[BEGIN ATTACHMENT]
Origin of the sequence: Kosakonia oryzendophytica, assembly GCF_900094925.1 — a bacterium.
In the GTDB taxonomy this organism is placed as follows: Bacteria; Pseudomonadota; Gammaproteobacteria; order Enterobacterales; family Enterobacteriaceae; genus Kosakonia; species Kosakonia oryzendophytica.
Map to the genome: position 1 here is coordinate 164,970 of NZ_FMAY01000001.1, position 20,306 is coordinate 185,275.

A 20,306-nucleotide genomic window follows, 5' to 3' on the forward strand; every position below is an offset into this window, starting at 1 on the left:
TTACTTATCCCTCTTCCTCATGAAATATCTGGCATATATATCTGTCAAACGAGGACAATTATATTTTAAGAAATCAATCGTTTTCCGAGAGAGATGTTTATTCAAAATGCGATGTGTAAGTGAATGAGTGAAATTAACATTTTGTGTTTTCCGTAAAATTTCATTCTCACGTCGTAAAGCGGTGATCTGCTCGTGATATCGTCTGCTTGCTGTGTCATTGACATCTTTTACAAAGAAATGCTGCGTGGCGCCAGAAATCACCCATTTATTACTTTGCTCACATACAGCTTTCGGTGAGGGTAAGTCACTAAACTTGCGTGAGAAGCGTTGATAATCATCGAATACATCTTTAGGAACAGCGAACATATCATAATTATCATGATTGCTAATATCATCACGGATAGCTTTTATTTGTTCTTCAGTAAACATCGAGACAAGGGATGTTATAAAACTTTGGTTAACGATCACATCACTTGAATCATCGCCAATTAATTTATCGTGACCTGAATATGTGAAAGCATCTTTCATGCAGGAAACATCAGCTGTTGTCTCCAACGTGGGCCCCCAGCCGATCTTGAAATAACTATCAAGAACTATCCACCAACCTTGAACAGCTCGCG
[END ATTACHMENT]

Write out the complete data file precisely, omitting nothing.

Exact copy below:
Origin of the sequence: Kosakonia oryzendophytica, assembly GCF_900094925.1 — a bacterium.
In the GTDB taxonomy this organism is placed as follows: Bacteria; Pseudomonadota; Gammaproteobacteria; order Enterobacterales; family Enterobacteriaceae; genus Kosakonia; species Kosakonia oryzendophytica.
Map to the genome: position 1 here is coordinate 164,970 of NZ_FMAY01000001.1, position 20,306 is coordinate 185,275.

A 20,306-nucleotide genomic window follows, 5' to 3' on the forward strand; every position below is an offset into this window, starting at 1 on the left:
TTACTTATCCCTCTTCCTCATGAAATATCTGGCATATATATCTGTCAAACGAGGACAATTATATTTTAAGAAATCAATCGTTTTCCGAGAGAGATGTTTATTCAAAATGCGATGTGTAAGTGAATGAGTGAAATTAACATTTTGTGTTTTCCGTAAAATTTCATTCTCACGTCGTAAAGCGGTGATCTGCTCGTGATATCGTCTGCTTGCTGTGTCATTGACATCTTTTACAAAGAAATGCTGCGTGGCGCCAGAAATCACCCATTTATTACTTTGCTCACATACAGCTTTCGGTGAGGGTAAGTCACTAAACTTGCGTGAGAAGCGTTGATAATCATCGAATACATCTTTAGGAACAGCGAACATATCATAATTATCATGATTGCTAATATCATCACGGATAGCTTTTATTTGTTCTTCAGTAAACATCGAGACAAGGGATGTTATAAAACTTTGGTTAACGATCACATCACTTGAATCATCGCCAATTAATTTATCGTGACCTGAATATGTGAAAGCATCTTTCATGCAGGAAACATCAGCTGTTGTCTCCAACGTGGGCCCCCAGCCGATCTTGAAATAACTATCAAGAACTATCCACCAACCTTGAACAGCTCGCG